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Evaluate the surface integral $ \int_{S}\int \vec{F} \cdot \vec{n}\, dS,$ with the vector field $ \vec{F} = zx\vec{i} + xy\vec{j} + yz\vec{k} \ $. $S$ is the closed surface composed of a portion of the cylinder $ x^2 + y^2 = R^2 $ that lies in the first octant, and portions of the planes $ x=0, y =0, z = 0\,\,\text{and}\,\, z = H $. $\vec{n}$ is the outward unit normal vector.

Attempt: I said $S$ consisted of the five surfaces $ S_1, S_2, S_3, S_4 $ and $ S_5$ $S_1 $ being the portion of the cylinder, $S_2$ being where the plane $ z=0$ cuts the cylinder and similarly, $ S_3, S_4 ,S_5 $ being where the planes $ x = 0, y = 0 $ and $z = H $ cut the cylinder.

For $ S_2 $, the normal vector points in the -k direction. so the required integral over $S_2$ is: $$ \int_{0}^{R} \int_{0}^{\sqrt{R^2-x^2}} -yz\,dy\,dx $$ Am I correct? I think for the surface $ S_5$ the only thing that would change in the above would be that the unit normal vector points in the positive k direction?

I need some guidance on how to set up the integrals for the rest of the surfaces. I tried $ \int_{0}^{R} \int_{0}^{H} -xy\,dz\,dx $ for the y = 0 plane intersection with the cylinder, but I am not sure if this is correct.

Any advice on how to tackle the remaining surfaces would be very helpful. Many thanks.

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up vote 1 down vote accepted

On the $x=0$ face $S_3$ one has $n=(-1,0,0)$ and $F\cdot n=0$.

On the $y=0$ face $S_4$ one has $n=(0,-1,0)$ and $F\cdot n=0$.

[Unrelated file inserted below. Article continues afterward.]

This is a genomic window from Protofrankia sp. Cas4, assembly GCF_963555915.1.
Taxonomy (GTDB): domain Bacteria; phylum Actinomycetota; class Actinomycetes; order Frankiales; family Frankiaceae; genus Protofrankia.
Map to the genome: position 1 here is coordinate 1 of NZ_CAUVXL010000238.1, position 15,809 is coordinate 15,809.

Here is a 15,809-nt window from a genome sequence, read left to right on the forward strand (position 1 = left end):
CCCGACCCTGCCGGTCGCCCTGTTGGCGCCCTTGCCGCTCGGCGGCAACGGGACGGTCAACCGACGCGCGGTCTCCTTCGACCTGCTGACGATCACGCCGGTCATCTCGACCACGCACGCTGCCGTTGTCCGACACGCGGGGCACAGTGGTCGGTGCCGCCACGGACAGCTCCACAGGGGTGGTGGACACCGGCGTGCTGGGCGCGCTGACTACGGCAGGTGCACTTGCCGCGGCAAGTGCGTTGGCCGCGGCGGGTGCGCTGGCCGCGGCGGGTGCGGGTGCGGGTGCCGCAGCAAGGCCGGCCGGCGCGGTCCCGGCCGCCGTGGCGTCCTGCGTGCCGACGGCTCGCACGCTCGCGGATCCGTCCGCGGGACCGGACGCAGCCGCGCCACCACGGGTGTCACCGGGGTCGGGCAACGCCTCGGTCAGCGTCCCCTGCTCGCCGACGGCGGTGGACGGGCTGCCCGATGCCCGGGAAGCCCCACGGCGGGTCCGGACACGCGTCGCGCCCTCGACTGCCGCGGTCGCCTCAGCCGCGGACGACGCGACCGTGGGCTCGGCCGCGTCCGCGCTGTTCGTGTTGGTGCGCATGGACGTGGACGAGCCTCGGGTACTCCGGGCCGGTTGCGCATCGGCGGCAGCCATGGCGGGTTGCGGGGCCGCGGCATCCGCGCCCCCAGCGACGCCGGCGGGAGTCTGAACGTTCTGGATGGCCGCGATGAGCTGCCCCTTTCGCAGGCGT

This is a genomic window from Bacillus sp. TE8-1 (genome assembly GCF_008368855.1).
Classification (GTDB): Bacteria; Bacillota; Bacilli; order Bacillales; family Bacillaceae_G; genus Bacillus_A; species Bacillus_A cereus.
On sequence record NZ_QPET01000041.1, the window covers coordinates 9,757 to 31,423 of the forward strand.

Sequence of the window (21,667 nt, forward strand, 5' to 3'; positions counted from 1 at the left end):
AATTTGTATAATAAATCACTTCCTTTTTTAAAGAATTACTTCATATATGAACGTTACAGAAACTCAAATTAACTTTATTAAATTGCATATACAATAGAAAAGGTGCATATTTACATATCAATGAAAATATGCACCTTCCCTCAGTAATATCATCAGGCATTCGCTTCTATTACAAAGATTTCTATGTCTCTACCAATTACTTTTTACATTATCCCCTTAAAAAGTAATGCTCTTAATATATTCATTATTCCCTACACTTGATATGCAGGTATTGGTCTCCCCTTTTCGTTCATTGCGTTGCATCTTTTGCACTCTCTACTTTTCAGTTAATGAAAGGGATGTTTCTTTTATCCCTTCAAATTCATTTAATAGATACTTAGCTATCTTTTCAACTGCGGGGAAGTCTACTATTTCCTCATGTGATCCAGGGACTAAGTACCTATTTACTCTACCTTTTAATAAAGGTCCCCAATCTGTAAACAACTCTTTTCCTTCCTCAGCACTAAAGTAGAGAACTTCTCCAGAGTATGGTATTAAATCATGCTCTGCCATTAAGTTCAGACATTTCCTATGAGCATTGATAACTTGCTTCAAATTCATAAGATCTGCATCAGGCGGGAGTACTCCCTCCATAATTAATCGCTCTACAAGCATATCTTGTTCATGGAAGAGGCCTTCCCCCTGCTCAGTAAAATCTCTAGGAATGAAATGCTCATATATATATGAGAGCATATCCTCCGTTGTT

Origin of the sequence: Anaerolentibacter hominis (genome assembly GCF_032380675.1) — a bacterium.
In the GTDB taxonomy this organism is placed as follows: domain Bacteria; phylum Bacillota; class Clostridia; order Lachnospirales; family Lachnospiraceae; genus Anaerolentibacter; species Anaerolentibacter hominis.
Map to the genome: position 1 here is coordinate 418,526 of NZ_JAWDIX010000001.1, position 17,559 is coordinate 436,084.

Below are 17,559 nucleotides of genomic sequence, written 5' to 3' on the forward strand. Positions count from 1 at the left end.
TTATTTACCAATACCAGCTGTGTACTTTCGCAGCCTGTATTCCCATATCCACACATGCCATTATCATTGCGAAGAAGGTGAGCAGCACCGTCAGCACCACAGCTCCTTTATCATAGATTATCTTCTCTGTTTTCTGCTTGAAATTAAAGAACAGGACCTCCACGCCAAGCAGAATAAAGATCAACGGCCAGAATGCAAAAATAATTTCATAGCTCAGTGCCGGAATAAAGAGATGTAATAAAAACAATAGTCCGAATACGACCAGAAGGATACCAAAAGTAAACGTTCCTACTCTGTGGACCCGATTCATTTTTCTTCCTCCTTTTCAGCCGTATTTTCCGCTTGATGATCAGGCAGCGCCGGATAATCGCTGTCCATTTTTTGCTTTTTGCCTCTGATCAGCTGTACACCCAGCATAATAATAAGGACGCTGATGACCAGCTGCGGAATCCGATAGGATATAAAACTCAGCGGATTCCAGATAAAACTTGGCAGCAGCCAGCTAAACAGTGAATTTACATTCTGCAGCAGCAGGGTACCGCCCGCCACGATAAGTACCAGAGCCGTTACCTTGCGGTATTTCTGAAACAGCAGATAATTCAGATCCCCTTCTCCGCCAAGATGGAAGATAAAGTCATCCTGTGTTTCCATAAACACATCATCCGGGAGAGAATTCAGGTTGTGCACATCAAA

On the $z=0$ face $S_2$ one has $n=(0,0,-1)$ and $F\cdot n=0$.

It follows that the integrals over these faces are zero.

On the $z=H$ face $S_5$ one has $n=(0,0,1)$ and $F\cdot n=Hy$. Using polar coordinates in the $(x,y)$-plane gives $y=r\sin\phi$, $\ {\rm d}\omega={\rm d}(x,y)=r{\rm d}(r,\phi)$ and therefore $$\int\nolimits_{S_5}F\cdot n\ {\rm d}\omega=\int_0^R\int_0^{\pi/2} H r^2 \sin\phi \ d\phi\ dr=\ldots\quad.$$

On the $x^2+y^2=R^2$ face $S_1$ one has $$x=R\cos\phi,\quad y=R\sin\phi,\quad z=z,\quad n=(\cos\phi,\sin\phi,0)$$ and therefore $$F\cdot n=Rz\cos^2\phi+R^2\cos\phi\sin^2\phi\ .$$ Furthermore ${\rm d}\omega=R\ {\rm d}(z,\phi)$. It follows that $$\int\nolimits_{S_1}F\cdot n\ {\rm d}\omega=R\ \int_0^H\int_0^{\pi/2}(Rz\cos^2\phi+R^2\cos\phi\sin^2\phi)\ d\phi\ dz=\ldots\quad.$$

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Use the Divergence Theorem.

$\text{div}(F) = x + y + z$

The volume integral is $$\int_{0}^{2\pi} \int_{0}^{R} \int_{0}^{H} (r\cos\theta + r\sin\theta + z)r dz dr d\theta$$

I leave the integration to you

In the end you should get $$\frac{1}{2}\pi HR^2$$

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Many thanks for your reply. We haven't done the divergence theorem yet and the above is a set question. Can you give me hints on how to do it using surface integral techniques? – CAF Nov 3 '12 at 18:47

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